In this exclusive excerpt from his new book, “A Republic, If You Can Keep It,” Supreme Court Justice Neil Gorsuch describes going from being anonymous to always being recognized.
My law clerks, especially, were there every step of the way. Law clerks are young men and women who assist a federal judge, usually for just one year after law school before launching their own careers. By the time they leave, they have become part of the family and I am so proud of all they go on to do—working in government and for nonprofits, as parents, and now even as judges.
The hardest part of every year is watching them go. When my former clerks heard I might be nominated, they rallied round immediately. Some quit their jobs or chose to end their maternity leave early; others picked up and moved overnight to Washington just to help out. I couldn’t believe it. Many of these family, friends, and former clerks weren’t “conservative” or “originalists” either; far from it. They just wanted to be there for my family and me.
In the middle of it all, I remember sitting on a flight leaving Colorado for Washington. By then, the confirmation process was in full swing and I was feeling more than a little unmoored. I wound up seated next to a young girl who couldn’t have been more than six or so. She reminded me of my own daughters at that age.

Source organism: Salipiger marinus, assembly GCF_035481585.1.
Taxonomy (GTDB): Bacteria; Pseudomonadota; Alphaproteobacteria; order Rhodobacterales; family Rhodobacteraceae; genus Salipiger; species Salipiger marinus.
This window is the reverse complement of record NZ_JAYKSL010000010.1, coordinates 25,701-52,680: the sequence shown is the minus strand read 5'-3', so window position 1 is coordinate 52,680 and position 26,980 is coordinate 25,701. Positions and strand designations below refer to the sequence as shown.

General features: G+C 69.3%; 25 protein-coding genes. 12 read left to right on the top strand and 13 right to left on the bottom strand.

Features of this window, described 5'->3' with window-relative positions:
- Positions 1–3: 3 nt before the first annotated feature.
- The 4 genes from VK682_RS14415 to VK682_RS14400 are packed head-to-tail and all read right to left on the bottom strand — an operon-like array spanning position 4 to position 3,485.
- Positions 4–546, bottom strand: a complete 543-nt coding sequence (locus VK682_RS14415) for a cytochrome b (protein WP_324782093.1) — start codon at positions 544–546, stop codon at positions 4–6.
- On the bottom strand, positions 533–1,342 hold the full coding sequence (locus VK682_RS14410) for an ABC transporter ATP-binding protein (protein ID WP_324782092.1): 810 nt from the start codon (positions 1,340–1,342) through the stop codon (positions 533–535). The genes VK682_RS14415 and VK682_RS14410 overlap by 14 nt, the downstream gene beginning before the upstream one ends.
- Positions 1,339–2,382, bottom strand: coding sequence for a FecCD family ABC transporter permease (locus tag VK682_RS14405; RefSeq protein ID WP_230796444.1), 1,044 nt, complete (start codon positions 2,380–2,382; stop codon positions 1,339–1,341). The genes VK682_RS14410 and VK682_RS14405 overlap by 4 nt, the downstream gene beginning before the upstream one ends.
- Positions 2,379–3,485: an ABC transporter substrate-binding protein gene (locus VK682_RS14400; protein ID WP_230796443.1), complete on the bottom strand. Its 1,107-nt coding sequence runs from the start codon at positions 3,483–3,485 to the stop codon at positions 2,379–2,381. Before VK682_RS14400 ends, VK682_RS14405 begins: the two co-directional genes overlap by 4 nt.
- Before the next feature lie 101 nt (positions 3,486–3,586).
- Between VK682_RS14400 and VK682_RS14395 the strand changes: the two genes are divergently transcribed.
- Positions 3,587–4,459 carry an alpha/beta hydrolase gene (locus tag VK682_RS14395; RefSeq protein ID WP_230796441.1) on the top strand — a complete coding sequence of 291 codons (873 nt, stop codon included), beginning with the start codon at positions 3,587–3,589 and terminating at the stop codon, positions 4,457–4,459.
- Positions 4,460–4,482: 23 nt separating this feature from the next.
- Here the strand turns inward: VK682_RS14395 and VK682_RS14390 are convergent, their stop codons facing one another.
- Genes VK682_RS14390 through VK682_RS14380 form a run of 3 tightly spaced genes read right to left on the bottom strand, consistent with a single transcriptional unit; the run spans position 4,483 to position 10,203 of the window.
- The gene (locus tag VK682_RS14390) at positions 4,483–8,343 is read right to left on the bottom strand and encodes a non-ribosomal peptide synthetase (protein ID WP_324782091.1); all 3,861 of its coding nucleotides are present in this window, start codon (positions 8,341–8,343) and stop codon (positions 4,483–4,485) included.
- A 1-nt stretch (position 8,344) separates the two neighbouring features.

When the plane encountered some turbulence, the girl turned to me and asked if I wouldn’t mind if she held my hand. Later, as the flight smoothed, she asked if I would like to draw with her. We spent the rest of the flight drawing pictures and coloring with her crayons and markers. She had no idea who I was; it was lovely to be anonymous for a moment and to forget about everything else.
Once we got off the plane, her mother, who it turned out had been seated nearby, figured out who I was and not long after that I received a thank-you note from the young lady. It was a drawing of her and me holding hands in front of an airplane.
That experience turned out to be one of countless like it. After years of living happily anonymous as a lawyer and a judge, all of a sudden I found myself recognized nearly everywhere: in the airport, out jogging, even hiking in the Colorado mountains. It was unsettling at first; sometimes it still is.
But with the loss of anonymity I came to learn I had received a gift in return I did not expect. Thousands of people stopped me or wrote to me during the confirmation process to wish me well. Some would come up to me and say: I didn’t vote for the president who nominated you but I’m praying for you and your family. Others would nudge me in line at a coffee shop and tell me a joke to brighten my day.
I got a pile of care packages too. One included a note saying the sender noticed on television that my socks appeared worn out, so she included a bundle of new ones. These encounters reminded me again and again of the goodness that runs deep in our collective heritage and sustains our republic.
Excerpted from “A Republic, If You Can Keep It,” by Neil Gorsuch. Copyright © 2019 by Neil Gorsuch. Excerpted by permission of Crown Forum. All rights reserved. No part of this excerpt may be reproduced or reprinted without permission in writing from the publisher.